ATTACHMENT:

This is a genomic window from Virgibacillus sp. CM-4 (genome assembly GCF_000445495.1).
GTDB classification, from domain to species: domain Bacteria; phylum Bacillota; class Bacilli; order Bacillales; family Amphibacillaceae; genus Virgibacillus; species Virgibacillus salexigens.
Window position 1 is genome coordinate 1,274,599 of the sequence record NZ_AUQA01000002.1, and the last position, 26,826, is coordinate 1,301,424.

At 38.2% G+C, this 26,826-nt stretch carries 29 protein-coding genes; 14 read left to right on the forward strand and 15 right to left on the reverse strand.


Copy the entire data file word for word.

This is a genomic window from Virgibacillus sp. CM-4 (genome assembly GCF_000445495.1).
GTDB classification, from domain to species: domain Bacteria; phylum Bacillota; class Bacilli; order Bacillales; family Amphibacillaceae; genus Virgibacillus; species Virgibacillus salexigens.
Window position 1 is genome coordinate 1,274,599 of the sequence record NZ_AUQA01000002.1, and the last position, 26,826, is coordinate 1,301,424.

At 38.2% G+C, this 26,826-nt stretch carries 29 protein-coding genes; 14 read left to right on the forward strand and 15 right to left on the reverse strand.